Are you intrigued and a little bit disgusted by the presence of mold in your home? Where does it come from? How can you get rid of it easily? Is this mold toxic, or is it non-threatening? There are plenty of questions to be posed about mold, that’s for sure.
Today we’ll be running through different types of mold and where you’re likely to find them, so keep your eyes peeled for any that you recognize and get ready to learn a little bit about a few you may not have known existed.
A toxigenic mold, Acremonium often begins as a moist patch, and evolves into a powdery substance that is most commonly found on drywall ceiling tiles, or inside window sealants, humidifiers, or drain pans.
Acremonium can be white, pink, orange, or grey in color, and should be avoided when possible because it can cause some serious damage if left untreated over time.
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Alternaria is certainly less toxic than Acremonium, and whilst it can cause fungal allergies, reports of infections suggest that it doesn’t occur frequently.
This mold type loves to grow on plants, food, and rotting manure, and due to this, it’s often found outdoors. It’s been suggested that Alternaria is developing resistance to some fungicides, which means it could become more of a problem in the future.
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Aspergillus is one of the main culprits for causing respiratory damage such as asthma in a large portion of American households. Whilst it begins its life as a mere allergenic mold spore, it can become more toxic over time.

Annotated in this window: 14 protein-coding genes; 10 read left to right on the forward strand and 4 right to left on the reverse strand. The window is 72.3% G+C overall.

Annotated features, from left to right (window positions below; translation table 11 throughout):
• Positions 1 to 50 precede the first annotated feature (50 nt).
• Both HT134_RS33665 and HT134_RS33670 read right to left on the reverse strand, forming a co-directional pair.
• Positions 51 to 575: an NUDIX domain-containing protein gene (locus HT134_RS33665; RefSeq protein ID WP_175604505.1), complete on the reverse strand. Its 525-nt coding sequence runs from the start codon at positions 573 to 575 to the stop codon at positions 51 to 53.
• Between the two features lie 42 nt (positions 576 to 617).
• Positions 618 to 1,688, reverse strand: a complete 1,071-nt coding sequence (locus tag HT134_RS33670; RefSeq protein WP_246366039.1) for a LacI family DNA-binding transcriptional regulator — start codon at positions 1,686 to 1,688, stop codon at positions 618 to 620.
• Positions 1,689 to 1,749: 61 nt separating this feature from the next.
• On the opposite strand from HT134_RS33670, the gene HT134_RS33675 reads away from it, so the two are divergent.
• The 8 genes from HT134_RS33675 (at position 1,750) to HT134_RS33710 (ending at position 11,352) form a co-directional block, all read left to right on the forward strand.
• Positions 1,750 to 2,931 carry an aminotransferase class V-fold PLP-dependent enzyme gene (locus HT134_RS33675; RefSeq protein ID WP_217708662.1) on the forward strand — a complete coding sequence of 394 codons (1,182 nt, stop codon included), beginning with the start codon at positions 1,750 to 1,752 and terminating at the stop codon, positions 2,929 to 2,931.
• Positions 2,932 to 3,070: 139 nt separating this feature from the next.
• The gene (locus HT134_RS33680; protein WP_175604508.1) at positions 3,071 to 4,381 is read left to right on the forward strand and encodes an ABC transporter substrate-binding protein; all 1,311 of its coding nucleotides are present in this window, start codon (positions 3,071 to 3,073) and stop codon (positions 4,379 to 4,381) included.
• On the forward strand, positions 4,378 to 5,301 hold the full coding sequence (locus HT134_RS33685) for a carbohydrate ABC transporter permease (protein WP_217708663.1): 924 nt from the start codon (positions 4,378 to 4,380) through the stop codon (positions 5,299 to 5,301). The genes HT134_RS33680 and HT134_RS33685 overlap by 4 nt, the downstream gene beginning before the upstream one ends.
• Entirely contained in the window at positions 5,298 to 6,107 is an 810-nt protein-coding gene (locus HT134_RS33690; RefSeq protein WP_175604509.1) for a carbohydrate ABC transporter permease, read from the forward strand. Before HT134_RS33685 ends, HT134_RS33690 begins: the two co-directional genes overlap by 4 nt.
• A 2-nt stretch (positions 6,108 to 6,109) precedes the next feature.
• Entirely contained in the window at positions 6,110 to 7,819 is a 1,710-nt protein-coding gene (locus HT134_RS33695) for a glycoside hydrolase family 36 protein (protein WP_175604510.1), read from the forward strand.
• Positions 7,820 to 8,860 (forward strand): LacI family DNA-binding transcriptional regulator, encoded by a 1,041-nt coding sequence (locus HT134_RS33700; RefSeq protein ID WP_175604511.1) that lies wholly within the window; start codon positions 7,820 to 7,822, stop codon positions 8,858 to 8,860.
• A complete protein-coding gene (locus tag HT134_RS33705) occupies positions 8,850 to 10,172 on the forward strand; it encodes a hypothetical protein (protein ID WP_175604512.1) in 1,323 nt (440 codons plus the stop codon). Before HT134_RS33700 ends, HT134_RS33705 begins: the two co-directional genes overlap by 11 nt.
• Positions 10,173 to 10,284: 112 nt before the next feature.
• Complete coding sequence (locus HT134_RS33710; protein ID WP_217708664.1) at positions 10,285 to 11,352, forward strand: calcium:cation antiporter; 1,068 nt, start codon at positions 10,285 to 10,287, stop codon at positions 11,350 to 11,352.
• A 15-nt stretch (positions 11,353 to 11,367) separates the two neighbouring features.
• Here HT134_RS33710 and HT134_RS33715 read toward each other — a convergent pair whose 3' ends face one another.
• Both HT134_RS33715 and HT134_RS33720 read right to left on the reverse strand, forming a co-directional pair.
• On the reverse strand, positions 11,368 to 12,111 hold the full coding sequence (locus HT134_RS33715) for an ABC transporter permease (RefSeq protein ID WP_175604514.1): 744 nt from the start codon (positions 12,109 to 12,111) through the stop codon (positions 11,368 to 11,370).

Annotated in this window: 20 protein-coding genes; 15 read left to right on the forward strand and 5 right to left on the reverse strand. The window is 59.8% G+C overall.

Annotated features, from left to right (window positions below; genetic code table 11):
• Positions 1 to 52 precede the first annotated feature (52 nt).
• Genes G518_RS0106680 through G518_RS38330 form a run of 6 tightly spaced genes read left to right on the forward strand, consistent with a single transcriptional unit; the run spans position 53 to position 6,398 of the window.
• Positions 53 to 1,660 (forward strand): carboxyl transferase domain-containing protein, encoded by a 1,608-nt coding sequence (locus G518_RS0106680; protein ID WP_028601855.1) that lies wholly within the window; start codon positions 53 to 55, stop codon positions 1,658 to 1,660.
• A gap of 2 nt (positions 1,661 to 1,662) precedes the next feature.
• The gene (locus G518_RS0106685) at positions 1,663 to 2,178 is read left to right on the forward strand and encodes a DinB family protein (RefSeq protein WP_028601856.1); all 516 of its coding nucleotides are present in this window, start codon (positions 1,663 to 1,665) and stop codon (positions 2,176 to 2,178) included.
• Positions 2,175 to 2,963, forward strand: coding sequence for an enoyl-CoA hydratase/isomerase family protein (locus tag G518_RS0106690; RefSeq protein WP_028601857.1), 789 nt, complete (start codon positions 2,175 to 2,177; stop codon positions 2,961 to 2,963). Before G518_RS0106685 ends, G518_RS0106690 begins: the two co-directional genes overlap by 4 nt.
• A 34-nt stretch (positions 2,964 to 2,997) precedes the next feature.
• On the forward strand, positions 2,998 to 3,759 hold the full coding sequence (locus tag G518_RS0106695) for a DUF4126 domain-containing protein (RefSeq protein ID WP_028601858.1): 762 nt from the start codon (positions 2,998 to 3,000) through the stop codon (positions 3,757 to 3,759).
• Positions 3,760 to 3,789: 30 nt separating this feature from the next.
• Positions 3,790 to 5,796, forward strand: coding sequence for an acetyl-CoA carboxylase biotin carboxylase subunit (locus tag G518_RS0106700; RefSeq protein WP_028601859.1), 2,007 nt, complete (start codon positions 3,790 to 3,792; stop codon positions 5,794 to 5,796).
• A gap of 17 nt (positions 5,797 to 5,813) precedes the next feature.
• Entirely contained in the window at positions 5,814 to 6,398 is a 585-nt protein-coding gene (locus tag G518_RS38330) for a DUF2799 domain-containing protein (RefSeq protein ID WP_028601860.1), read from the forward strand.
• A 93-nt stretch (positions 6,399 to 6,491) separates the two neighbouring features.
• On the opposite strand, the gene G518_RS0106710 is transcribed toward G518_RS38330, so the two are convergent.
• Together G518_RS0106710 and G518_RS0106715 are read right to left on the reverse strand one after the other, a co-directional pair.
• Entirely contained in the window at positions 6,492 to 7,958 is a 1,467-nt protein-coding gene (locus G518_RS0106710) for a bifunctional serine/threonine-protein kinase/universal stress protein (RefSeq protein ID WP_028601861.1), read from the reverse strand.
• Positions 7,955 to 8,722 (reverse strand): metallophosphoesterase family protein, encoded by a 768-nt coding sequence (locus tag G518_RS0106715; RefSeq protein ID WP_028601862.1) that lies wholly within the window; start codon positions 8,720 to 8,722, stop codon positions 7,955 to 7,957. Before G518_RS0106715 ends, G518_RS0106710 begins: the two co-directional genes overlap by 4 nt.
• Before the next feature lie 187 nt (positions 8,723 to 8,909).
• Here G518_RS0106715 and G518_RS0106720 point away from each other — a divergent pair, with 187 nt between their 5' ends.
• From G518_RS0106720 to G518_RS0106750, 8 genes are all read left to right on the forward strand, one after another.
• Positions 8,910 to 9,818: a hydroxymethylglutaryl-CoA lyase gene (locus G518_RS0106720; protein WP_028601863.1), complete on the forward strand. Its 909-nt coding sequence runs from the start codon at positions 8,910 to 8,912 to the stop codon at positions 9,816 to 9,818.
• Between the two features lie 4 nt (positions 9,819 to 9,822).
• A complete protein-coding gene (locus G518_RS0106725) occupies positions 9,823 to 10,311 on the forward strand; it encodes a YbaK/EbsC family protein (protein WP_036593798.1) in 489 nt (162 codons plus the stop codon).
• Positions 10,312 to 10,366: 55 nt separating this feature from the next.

This mold produces many colors, so it’s not always easy to discern from other types of mold. However, it mostly creates chain like mold trails across surfaces. Luckily, Aspergillus is mostly found outdoors, on water damaged buildings or structures.
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This is a mildew type of mold that thrives in colder climates and can usually be found in damp windowsills or behind wallpaper. It’s most commonly black, although it can also be pink, so it’s quite easy to spot.
Aureobasidium can be an allergenic mold, so it’s best not to breathe it in, and it can also cause rashes on the skin and itchy eyes, so you should never touch it.
Basidiospores are a common fungal mold that can be found in the form of mushrooms and toadstools and are heavily associated with dry rot. These spores can cause allergic reactions in indoor areas, and have even been known to contribute to the collapse of rotting buildings.
This type of mold is most commonly associated with plants and can cause severe allergic reactions or asthma attacks if you become exposed to it indoors.
Botrytis is usually found in warm and humid environments, such as greenhouses.
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Whilst Chaetomium has not been discovered to be allergenic or toxic, you should still handle this mold with care. Usually found in rotting wood, water damaged drywall, basements and old sinks, this mold gives off a musty odor.
Chaetomium can change color over time, with black being its final color change and it has a cotton-like texture.
This is a mold that lives on old carpets, upholstery, inside cupboards, under floorboards and in furniture, and can thrive in warm and cold temperatures. Its texture can be classed as suede-like, and can be olive green in color.